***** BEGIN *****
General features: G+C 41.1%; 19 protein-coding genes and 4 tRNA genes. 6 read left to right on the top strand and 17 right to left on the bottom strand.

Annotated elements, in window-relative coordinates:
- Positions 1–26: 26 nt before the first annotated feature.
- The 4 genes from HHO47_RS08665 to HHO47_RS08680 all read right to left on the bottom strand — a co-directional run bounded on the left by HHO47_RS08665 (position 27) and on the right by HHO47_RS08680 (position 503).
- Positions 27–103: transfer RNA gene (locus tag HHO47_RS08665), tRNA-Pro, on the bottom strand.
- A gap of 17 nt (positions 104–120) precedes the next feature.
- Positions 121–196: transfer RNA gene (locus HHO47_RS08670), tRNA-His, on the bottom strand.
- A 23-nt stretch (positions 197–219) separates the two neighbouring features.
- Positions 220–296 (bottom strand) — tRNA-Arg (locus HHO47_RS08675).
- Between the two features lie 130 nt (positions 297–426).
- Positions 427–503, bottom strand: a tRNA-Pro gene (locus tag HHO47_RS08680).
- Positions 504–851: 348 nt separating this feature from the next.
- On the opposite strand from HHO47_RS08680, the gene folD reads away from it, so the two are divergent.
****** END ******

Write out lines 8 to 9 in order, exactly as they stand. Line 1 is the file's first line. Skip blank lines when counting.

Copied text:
- A 23-nt stretch (positions 197–219) separates the two neighbouring features.
- Positions 220–296 (bottom strand) — tRNA-Arg (locus HHO47_RS08675).